As the holiday season approaches and Ship Owners and Brokers take time off to spend with their loved ones, an imminently quieter few weeks ahead are perhaps rather welcomed, given what have been a frantic few weeks of recycling activity, with much of the (recycling) focus falling on the wet and offshore sectors of late.
Moreover, even though the markets recently witnessed a flurry of early-to-mid 90s built Capesize bulker sales from the Korean market (ones that were coming off government charters and being sold for scrap), it has been remarkably quiet on the dry (and container) recycling fronts this year as freight rates in both these sectors have made decent recoveries.
The general feeling is that the pain being felt in the wet and offshore sectors is set to last a little longer and even going into 2018, an expectedly large volume of VLCCs (those on storage and otherwise) seem destined to come under the torch. In fact, this year alone, the markets have seen 14 VLCCs and about 25 Aframax tankers committed for scrap so far, most of which have ended up in Bangladesh.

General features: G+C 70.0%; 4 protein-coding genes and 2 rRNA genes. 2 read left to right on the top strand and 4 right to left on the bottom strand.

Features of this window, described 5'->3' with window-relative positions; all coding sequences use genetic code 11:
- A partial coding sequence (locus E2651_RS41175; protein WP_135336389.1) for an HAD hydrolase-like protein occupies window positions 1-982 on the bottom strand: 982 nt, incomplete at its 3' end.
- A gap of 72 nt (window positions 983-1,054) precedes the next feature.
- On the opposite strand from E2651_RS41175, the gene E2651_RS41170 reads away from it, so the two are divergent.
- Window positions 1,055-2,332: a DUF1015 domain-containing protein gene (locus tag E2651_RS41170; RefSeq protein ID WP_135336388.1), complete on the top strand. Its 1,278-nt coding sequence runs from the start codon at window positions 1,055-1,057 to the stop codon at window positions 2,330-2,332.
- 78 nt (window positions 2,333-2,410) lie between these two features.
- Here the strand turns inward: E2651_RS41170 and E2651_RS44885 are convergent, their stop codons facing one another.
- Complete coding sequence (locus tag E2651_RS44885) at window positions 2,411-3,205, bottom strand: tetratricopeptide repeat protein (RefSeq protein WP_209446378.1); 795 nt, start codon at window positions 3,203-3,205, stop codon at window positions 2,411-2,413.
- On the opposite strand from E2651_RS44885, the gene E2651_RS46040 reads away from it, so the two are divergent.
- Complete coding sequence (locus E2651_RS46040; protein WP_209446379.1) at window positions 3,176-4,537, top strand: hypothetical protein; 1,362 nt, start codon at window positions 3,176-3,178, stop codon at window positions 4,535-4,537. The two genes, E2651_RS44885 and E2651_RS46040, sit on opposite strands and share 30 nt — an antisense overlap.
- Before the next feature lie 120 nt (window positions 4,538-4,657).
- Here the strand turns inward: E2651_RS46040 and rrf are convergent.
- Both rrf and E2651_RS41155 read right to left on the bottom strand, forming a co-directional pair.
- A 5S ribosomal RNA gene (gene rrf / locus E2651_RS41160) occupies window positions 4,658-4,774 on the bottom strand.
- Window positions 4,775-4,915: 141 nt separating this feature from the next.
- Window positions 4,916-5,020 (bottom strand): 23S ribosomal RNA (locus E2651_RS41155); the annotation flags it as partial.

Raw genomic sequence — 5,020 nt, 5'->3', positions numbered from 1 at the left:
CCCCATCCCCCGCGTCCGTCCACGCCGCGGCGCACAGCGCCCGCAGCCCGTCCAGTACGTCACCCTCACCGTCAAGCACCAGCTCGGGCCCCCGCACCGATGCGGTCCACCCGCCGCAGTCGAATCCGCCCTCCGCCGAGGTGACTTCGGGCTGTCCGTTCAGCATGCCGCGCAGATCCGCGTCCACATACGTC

On the industry front, given the large number of tankers sold for recycling this year and a slowdown on the dry side as well, it has been an exceptionally challenging (and frustrating) period for Gadani recyclers who have found themselves regularly paying over the odds (often as the highest placed sub-continent market), just to secure any of the working (dry) units that have made it for sale thus far.
In fact, for the past 3-4 months, there have been whispers that the Pakistani market will open up for tankers again, albeit with stricter gas free for hot works standards (similar to those India and Bangladesh). However, discussions / meetings with the Pakistani government and PSBA are still ongoing as to how soon local authorities will permit tankers into the local market once again, after the tragic accident which cost scores of lives earlier in the year.
Source: steel guru. 27 Dec 2017